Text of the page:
On Government Centralization and Budget Referendums: Evidence from Switzerland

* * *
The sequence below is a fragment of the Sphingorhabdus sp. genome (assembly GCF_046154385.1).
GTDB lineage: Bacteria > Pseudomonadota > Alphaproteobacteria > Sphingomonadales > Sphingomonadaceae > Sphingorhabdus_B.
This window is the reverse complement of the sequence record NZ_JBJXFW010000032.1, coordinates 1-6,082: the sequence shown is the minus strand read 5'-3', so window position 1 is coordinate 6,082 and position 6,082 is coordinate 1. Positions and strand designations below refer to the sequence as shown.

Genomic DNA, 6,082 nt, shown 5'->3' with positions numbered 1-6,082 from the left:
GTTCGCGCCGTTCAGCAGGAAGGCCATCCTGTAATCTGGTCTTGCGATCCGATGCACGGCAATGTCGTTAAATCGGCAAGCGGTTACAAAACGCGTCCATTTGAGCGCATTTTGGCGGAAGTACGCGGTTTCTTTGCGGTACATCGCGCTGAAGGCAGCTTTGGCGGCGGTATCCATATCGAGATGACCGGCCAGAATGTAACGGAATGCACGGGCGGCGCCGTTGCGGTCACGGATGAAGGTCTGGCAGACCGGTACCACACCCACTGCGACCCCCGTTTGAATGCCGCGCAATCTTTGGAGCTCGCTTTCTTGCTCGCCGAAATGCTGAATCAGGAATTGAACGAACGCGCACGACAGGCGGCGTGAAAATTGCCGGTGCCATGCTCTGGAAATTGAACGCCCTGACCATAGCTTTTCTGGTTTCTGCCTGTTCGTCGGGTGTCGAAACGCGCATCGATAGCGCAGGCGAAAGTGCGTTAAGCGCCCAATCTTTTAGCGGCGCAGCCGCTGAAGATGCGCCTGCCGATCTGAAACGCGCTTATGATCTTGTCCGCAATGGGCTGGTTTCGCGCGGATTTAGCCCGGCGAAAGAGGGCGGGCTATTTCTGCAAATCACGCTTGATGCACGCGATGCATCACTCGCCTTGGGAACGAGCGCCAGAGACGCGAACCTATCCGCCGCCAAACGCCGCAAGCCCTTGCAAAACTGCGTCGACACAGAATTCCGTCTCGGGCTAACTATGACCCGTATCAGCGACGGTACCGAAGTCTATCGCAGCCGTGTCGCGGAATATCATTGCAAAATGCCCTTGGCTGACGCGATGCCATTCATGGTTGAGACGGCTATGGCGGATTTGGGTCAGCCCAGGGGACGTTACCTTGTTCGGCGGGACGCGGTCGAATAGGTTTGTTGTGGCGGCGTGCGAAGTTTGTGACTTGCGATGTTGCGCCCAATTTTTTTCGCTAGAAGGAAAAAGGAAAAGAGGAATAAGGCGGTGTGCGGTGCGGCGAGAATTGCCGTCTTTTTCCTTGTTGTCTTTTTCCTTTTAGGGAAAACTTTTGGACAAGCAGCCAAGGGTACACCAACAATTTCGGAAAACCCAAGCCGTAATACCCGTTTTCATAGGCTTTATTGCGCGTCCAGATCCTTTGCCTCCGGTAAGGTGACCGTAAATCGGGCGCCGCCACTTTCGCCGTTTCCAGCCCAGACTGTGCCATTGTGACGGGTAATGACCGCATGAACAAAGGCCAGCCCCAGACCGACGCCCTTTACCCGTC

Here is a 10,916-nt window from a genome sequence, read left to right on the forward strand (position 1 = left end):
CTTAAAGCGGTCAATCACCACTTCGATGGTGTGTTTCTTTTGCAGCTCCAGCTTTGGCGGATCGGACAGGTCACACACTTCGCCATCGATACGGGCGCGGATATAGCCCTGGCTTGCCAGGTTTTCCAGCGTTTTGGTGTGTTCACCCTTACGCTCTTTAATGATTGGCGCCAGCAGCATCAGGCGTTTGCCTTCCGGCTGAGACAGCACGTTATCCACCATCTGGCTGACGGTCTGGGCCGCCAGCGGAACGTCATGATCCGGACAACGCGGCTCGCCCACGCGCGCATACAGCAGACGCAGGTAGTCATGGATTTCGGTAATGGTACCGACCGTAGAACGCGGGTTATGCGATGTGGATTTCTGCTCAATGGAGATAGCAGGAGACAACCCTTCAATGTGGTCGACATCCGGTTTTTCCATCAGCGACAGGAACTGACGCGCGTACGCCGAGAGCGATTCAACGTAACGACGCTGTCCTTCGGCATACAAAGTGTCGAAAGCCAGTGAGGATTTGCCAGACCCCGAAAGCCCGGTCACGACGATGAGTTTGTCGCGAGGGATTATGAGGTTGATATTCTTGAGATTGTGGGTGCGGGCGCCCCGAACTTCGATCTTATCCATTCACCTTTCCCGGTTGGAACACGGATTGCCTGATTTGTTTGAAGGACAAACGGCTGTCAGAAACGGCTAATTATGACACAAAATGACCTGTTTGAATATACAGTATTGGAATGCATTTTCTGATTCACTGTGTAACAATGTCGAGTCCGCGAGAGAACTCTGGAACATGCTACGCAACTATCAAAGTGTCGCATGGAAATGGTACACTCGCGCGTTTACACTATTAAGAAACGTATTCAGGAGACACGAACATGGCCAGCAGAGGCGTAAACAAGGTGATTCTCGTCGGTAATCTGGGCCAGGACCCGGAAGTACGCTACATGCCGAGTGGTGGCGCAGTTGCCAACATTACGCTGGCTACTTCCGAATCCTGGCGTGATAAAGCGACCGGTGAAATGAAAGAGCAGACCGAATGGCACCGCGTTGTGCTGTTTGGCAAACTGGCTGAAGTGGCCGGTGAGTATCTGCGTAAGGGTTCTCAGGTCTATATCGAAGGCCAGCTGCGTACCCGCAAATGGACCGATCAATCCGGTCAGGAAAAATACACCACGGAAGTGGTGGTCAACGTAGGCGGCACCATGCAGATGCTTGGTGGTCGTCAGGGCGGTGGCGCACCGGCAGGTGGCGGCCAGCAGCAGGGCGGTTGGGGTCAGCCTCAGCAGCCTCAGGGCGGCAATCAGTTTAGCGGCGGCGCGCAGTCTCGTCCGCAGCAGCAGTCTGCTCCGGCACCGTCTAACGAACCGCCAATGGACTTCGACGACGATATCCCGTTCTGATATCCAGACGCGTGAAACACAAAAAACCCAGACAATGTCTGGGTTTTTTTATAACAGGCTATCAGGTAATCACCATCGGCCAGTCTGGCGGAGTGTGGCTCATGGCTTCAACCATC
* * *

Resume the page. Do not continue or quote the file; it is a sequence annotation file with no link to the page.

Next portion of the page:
Previous theoretical and empirical research has shown that policymakers have an incentive to centralize government activities in order to weaken the com-petitive pressure of fiscal federalism. We propose and test a positive model of fiscal federalism in which centralization is less likely to occur where budget referendums are possible. The reason for this result is that budget referendums reduce the extent to which pro-centralization regions can commit to a low level of spending delegating the centralization choice to elected poli-cymakers. In addition, it reduces the ability of higher level policy-makers to attract additional responsibilities in order to gain policy discretion. Empi-rical findings from a panel data analysis for Swiss cantons from 1980 to 1998 support this hypothesis.
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